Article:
The government's motion to reconsider the ruling on the motion in limine remains pending in the district court. Of course, as the concurrence points out, we cannot order the district court to reconsider its ruling. Given how intricately intertwined Martin's activities in prison were to the charged conspiracy and the multiple witnesses who planned to testify concerning events that transpired while Martin was incarcerated, we are confident that the district court will carefully consider the pending motion. The government argues that Martin began the gang from prison and exercised control over the gang members from within prison. It also contends the gang provided the structure and organization for drug distribution, and that Martin's efforts from prison allowed him to assume control of a complex drug conspiracy immediately upon his release from prison.

Even if forewarned, lay witnesses could easily fall victim to what the district court deemed an inadvertent "slip of the tongue" that befell the trained prosecutor on three occasions in one opening statement. For example, the government alleges that in the months before Martin's release from prison, he directed a gang member to visit Martin while in prison, prepare gang territory for Martin's return, collect a "street tax" from drug operators, and give the tax to Martin's wife while Martin was incarcerated. Recounting these and other alleged instances without reference to Martin's incarceration will undoubtedly prove difficult for lay witnesses—and may indeed be an unwieldy solution—and, if unsuccessful, could result in another defense motion for a mistrial. District courts often use limiting instructions to reduce the possibility that unfair prejudice might result from the admission of certain evidence, such as a defendant's prior conviction. Of course, the district court may reject the government's motion to reconsider, but if the district court decides to allow witnesses to mention the fact of Martin's incarceration, we see no reason that the jury would need to hear such details as the reason for Martin's incarceration or its length.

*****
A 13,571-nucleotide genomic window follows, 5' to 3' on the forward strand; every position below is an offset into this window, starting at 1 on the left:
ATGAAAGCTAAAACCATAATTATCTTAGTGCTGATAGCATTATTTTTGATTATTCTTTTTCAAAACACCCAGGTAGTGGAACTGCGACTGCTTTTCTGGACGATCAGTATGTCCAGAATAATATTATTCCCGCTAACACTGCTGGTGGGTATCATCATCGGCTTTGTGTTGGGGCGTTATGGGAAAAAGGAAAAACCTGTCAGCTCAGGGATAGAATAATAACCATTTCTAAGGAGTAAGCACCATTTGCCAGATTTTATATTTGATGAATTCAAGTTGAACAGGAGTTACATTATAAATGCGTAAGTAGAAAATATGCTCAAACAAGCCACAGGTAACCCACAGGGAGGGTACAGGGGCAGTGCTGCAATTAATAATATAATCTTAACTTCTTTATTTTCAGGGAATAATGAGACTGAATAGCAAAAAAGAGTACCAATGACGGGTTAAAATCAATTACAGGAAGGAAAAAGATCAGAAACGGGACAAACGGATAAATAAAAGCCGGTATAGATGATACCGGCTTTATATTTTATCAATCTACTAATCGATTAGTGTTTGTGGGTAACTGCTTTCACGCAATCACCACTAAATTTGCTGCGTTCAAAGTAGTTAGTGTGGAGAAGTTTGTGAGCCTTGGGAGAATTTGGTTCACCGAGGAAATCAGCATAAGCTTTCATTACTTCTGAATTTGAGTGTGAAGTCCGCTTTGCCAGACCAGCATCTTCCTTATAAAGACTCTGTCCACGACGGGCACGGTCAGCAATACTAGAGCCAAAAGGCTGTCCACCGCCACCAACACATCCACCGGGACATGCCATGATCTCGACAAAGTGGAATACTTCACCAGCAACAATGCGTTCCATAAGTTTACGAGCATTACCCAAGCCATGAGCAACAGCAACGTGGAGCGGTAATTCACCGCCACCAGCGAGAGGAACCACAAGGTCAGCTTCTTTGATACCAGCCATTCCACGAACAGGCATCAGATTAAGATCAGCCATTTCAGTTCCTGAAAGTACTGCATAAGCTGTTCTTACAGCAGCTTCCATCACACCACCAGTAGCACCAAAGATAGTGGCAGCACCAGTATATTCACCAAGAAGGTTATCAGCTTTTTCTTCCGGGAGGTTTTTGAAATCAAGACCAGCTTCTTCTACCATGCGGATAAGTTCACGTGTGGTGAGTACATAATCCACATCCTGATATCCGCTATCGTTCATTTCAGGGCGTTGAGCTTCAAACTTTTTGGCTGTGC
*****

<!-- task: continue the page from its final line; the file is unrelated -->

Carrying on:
The district court is AFFIRMED.

ROVNER, Circuit Judge, concurring.

I concur in all but the final two paragraphs of the majority's opinion. I would not address the merits of the district court's discretionary ruling on the motion in limine because that issue was not raised by the parties and was not briefed. "Under ordinary principles of the adversary system, we do not reach out to decide questions not before us." Bethea v. Robert J. Adams & Assoc., 352 F.3d 1125, 1130-31 (7th Cir. 2003) (Cudahy, J., concurring in part and dissenting in part) (citing Adam A. Milani & Michael R. Smith, "Playing God: A Critical Look at Sua Sponte Decisions by Appellate Courts," 69 Tenn. L.Rev. 245, 273 (2002) ("Party identification of the issues is at the core of th [e adversary] system and ` [t]he adversary process is no more starkly challenged than when a court decides an issue not raised, for it actually decides something other than what the parties asked it to decide.'")). Therefore, although I might have ruled differently under the limited facts as we know them in this interlocutory appeal, I am uncomfortable directing the district court to reconsider the ruling that prevented the prosecution from revealing Martin's imprisonment. I see no reason to address an issue that was neither briefed, argued, nor appealed.

 1

After the government's opening statement, the district court and both parties believed that the government had referenced Martin's incarceration only two times. Upon further review, the transcript revealed that the government referenced Martin's incarceration three times